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Ariad (ARIA) Stays Mum on Layoffs After Takeda (TKPYY)'s $5.2 Billion Takeover

1/27/2017 5:59:36 AM

Ariad Stays Mum on Layoffs After Takeda's $5.2 Billion Takeover January 27, 2017
By Mark Terry, Breaking News Staff

Takeda Pharmaceutical (TKPYY) recently acquired Cambridge, Mass.-based Ariad Pharmaceuticals (ARIA) for $5.2 billion. Employees of the company, naturally, are concerned about possible layoffs, but for the most part Takeda has kept quiet on its severance plans.

Recent filings with the U.S. Securities and Exchange Commission (SEC) indicate that Takeda started its acquisition bid at $20 per share. Ariad attempted to interest other bidders, but was unable to find other buyers. Eventually Ariad was able to talk Takeda to a $24 per share offer, which was a 74 percent premium.

Ariad was under some controversy during the last year. U.S. Sen. Bernie Sanders specifically cited Ariad regarding price increases for its leukemia drug, Iclusig, during the presidential election. Since its launch in 2012, the price for Iclusig rose 73 percent. Sanders said the price increase went from a monthly price of $9,580 in 2012 to $16,560 per month—a total price of $198,720 per patient annually.

In the deal, Takeda picked up Iclusig, as well as a late-stage drug brigatinib, which many project will be a blockbuster. Brigatinib is being developed for patients with anaplastic lymphoma kinase positive (ALK+) non-small cell lung cancer (NSCLC) whose disease is resistant to crizotinib.

John Carroll, writing for Endpoints News earlier this month, said, “Weber (Takeda’s chief executive) has a ways to go before proving he made the right decision, but he’s moving fast to overhaul the aging Takeda into a fleet-footed global player in biopharma. Sometimes, he’s racing against himself.”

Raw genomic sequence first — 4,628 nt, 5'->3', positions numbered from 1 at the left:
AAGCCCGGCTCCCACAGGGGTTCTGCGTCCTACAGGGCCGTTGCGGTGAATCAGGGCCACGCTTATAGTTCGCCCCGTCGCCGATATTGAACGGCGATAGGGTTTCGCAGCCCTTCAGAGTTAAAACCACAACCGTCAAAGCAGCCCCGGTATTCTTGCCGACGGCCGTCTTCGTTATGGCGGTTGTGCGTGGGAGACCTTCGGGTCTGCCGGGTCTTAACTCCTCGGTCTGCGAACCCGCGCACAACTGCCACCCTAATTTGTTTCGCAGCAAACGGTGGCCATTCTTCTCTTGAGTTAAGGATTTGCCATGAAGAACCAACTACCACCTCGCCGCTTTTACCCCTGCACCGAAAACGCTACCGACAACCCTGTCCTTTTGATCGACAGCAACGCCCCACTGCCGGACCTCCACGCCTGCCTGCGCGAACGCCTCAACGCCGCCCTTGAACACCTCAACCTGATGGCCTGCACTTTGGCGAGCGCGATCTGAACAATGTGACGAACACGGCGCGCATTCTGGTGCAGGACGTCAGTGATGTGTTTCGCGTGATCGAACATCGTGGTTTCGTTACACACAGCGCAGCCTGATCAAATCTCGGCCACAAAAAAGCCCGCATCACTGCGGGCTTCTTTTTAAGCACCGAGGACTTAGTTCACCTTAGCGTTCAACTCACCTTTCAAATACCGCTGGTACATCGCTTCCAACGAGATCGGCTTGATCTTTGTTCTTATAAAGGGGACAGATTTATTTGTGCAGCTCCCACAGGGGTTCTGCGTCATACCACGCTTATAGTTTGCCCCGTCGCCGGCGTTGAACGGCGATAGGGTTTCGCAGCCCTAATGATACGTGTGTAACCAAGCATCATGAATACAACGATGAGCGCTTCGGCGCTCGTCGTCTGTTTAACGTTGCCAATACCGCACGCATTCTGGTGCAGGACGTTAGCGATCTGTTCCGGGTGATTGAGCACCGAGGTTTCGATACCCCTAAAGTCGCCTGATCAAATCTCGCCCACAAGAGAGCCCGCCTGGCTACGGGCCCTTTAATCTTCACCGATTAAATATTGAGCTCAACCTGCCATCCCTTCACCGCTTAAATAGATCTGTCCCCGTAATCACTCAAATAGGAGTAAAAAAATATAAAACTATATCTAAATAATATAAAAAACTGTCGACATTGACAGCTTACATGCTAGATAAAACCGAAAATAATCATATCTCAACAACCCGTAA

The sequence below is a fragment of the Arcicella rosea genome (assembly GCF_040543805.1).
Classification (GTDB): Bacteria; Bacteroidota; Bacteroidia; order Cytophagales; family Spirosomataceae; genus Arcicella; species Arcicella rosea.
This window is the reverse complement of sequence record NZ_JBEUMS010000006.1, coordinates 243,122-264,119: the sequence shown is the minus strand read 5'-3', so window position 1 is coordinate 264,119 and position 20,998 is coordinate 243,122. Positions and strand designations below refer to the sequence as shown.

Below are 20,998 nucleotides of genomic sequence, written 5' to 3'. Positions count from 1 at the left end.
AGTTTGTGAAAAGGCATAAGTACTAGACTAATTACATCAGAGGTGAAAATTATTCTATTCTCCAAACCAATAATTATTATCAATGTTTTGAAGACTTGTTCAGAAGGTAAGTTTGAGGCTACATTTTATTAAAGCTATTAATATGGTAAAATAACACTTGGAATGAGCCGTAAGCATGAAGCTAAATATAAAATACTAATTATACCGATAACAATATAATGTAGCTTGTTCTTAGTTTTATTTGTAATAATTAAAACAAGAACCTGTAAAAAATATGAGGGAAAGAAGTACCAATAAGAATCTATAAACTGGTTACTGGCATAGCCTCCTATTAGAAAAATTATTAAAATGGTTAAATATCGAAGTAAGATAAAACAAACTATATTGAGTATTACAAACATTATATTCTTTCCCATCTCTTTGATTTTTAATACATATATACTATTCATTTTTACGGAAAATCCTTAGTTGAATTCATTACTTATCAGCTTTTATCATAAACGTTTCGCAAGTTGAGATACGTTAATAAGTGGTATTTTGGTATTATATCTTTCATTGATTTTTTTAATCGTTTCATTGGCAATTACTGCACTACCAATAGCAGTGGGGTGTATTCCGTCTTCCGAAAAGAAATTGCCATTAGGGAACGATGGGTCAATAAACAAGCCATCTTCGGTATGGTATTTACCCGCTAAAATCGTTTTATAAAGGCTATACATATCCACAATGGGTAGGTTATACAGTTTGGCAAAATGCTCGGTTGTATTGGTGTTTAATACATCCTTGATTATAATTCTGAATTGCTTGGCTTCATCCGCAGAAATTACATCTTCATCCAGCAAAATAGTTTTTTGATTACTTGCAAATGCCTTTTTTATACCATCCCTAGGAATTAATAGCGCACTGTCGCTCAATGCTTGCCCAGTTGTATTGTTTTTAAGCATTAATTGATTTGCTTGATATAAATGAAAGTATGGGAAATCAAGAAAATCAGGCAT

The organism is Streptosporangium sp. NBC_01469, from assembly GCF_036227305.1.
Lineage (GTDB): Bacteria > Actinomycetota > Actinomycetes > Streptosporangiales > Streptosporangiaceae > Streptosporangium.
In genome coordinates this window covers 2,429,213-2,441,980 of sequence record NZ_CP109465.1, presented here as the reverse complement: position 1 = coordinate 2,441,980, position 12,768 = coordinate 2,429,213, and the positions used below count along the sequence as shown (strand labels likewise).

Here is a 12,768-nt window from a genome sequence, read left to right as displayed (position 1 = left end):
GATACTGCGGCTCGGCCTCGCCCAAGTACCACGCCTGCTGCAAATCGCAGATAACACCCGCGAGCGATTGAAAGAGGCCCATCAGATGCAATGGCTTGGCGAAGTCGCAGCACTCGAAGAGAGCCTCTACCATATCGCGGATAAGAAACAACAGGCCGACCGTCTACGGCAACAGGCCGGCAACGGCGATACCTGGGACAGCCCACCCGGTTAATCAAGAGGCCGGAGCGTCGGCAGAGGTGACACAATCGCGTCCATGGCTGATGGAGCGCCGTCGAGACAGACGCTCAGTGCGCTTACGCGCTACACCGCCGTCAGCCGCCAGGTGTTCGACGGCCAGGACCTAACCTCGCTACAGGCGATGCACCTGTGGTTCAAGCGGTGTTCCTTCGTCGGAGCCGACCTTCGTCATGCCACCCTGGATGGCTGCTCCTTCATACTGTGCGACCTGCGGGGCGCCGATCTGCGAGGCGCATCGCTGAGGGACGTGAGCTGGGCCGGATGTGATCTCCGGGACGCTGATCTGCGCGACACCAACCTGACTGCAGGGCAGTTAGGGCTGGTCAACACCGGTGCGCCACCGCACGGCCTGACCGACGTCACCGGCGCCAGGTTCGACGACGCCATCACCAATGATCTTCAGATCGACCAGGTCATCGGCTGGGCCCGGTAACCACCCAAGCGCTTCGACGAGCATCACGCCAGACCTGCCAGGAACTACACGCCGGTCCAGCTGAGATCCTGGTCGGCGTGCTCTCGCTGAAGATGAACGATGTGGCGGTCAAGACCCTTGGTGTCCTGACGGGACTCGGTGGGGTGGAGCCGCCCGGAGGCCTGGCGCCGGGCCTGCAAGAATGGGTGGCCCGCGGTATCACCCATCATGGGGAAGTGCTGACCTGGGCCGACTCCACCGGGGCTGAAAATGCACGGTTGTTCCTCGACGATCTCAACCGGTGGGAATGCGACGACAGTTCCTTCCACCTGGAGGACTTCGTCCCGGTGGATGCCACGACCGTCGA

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Although not yet announced, Iclusig is expected to have generated sale of $170 to $180 million in 2016. Takeda’s best-selling blood cancer drug, Velcade, will be facing generic competition this year. Other key products will be losing patent protection starting in 2020.

Ariad employs more than 200 people in Cambridge, and the buyout has driven speculation some of them will lose their jobs. Harvey Berger, Ariad’s former chief executive officer, told the Boston Business Journal he thinks layoffs are likely. Berger, who started Ariad in 1991, left the company in 2015.

A recent federal filing by Aria this week included “frequently asked questions” the company had sent its employees on Monday. The Boston Business Journal noted that Ariad “did not provide substantive answers to questions regarding whether there will be downsizing, how it plans to integrate with Takeda, or what will happen to Ariad’s offices.”

“Integration planning is just getting started, so it is too soon to have details on what this means for individual Ariad employees,” the company said in a statement to the Boston Business Journal. “We want to minimize any uncertainty that this announcement may cause employees and are committed to providing any updates we may receive as the integration planning progresses. For now, it’s business as usual.”

The only particularly concrete information was the company’s response to the question, “Will any employees terminated following closing be entitled to severance benefits?” As the Boston Business Journal writes, “The short answer is yes.”

Takeda itself employs more than 2,000 people in Massachusetts. In 2008, Takeda acquired Cambridge-based Millennium Pharmaceuticals for about $9 billion.

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